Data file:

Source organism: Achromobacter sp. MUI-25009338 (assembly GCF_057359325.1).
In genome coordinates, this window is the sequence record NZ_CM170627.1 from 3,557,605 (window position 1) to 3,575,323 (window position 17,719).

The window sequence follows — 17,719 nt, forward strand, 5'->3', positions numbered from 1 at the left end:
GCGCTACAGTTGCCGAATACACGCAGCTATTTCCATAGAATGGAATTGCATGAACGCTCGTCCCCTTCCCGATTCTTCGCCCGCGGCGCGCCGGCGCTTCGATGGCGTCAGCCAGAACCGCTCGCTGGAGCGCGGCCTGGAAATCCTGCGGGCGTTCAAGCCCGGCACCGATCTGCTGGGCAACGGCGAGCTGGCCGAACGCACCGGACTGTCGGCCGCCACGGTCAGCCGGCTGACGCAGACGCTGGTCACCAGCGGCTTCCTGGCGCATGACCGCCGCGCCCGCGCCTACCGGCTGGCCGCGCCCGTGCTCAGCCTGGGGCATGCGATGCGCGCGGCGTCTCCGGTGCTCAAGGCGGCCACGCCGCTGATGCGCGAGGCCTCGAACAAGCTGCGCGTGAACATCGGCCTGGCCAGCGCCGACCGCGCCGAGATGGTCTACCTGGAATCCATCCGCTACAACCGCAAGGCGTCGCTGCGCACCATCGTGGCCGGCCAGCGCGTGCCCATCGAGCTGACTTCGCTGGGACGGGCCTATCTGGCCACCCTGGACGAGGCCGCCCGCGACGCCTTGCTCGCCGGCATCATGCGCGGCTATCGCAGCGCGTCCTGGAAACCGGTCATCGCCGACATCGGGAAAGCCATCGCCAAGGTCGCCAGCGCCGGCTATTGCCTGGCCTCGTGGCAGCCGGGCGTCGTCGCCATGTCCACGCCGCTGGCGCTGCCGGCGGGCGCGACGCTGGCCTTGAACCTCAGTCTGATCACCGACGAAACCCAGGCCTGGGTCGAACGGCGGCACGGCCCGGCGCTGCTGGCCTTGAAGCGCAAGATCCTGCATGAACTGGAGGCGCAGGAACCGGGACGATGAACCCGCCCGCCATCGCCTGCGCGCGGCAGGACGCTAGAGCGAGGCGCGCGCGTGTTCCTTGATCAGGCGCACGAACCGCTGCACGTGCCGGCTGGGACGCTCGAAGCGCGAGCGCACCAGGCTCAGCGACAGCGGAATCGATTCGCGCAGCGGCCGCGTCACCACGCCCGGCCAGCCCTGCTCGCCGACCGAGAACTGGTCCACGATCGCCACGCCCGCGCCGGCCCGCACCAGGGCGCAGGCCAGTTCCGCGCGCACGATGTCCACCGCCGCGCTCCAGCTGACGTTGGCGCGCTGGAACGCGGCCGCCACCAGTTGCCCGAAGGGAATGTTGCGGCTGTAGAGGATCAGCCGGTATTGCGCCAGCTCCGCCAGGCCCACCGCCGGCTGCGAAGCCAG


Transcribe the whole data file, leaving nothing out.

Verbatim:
Source organism: Achromobacter sp. MUI-25009338 (assembly GCF_057359325.1).
In genome coordinates, this window is the sequence record NZ_CM170627.1 from 3,557,605 (window position 1) to 3,575,323 (window position 17,719).

The window sequence follows — 17,719 nt, forward strand, 5'->3', positions numbered from 1 at the left end:
GCGCTACAGTTGCCGAATACACGCAGCTATTTCCATAGAATGGAATTGCATGAACGCTCGTCCCCTTCCCGATTCTTCGCCCGCGGCGCGCCGGCGCTTCGATGGCGTCAGCCAGAACCGCTCGCTGGAGCGCGGCCTGGAAATCCTGCGGGCGTTCAAGCCCGGCACCGATCTGCTGGGCAACGGCGAGCTGGCCGAACGCACCGGACTGTCGGCCGCCACGGTCAGCCGGCTGACGCAGACGCTGGTCACCAGCGGCTTCCTGGCGCATGACCGCCGCGCCCGCGCCTACCGGCTGGCCGCGCCCGTGCTCAGCCTGGGGCATGCGATGCGCGCGGCGTCTCCGGTGCTCAAGGCGGCCACGCCGCTGATGCGCGAGGCCTCGAACAAGCTGCGCGTGAACATCGGCCTGGCCAGCGCCGACCGCGCCGAGATGGTCTACCTGGAATCCATCCGCTACAACCGCAAGGCGTCGCTGCGCACCATCGTGGCCGGCCAGCGCGTGCCCATCGAGCTGACTTCGCTGGGACGGGCCTATCTGGCCACCCTGGACGAGGCCGCCCGCGACGCCTTGCTCGCCGGCATCATGCGCGGCTATCGCAGCGCGTCCTGGAAACCGGTCATCGCCGACATCGGGAAAGCCATCGCCAAGGTCGCCAGCGCCGGCTATTGCCTGGCCTCGTGGCAGCCGGGCGTCGTCGCCATGTCCACGCCGCTGGCGCTGCCGGCGGGCGCGACGCTGGCCTTGAACCTCAGTCTGATCACCGACGAAACCCAGGCCTGGGTCGAACGGCGGCACGGCCCGGCGCTGCTGGCCTTGAAGCGCAAGATCCTGCATGAACTGGAGGCGCAGGAACCGGGACGATGAACCCGCCCGCCATCGCCTGCGCGCGGCAGGACGCTAGAGCGAGGCGCGCGCGTGTTCCTTGATCAGGCGCACGAACCGCTGCACGTGCCGGCTGGGACGCTCGAAGCGCGAGCGCACCAGGCTCAGCGACAGCGGAATCGATTCGCGCAGCGGCCGCGTCACCACGCCCGGCCAGCCCTGCTCGCCGACCGAGAACTGGTCCACGATCGCCACGCCCGCGCCGGCCCGCACCAGGGCGCAGGCCAGTTCCGCGCGCACGATGTCCACCGCCGCGCTCCAGCTGACGTTGGCGCGCTGGAACGCGGCCGCCACCAGTTGCCCGAAGGGAATGTTGCGGCTGTAGAGGATCAGCCGGTATTGCGCCAGCTCCGCCAGGCCCACCGCCGGCTGCGAAGCCAG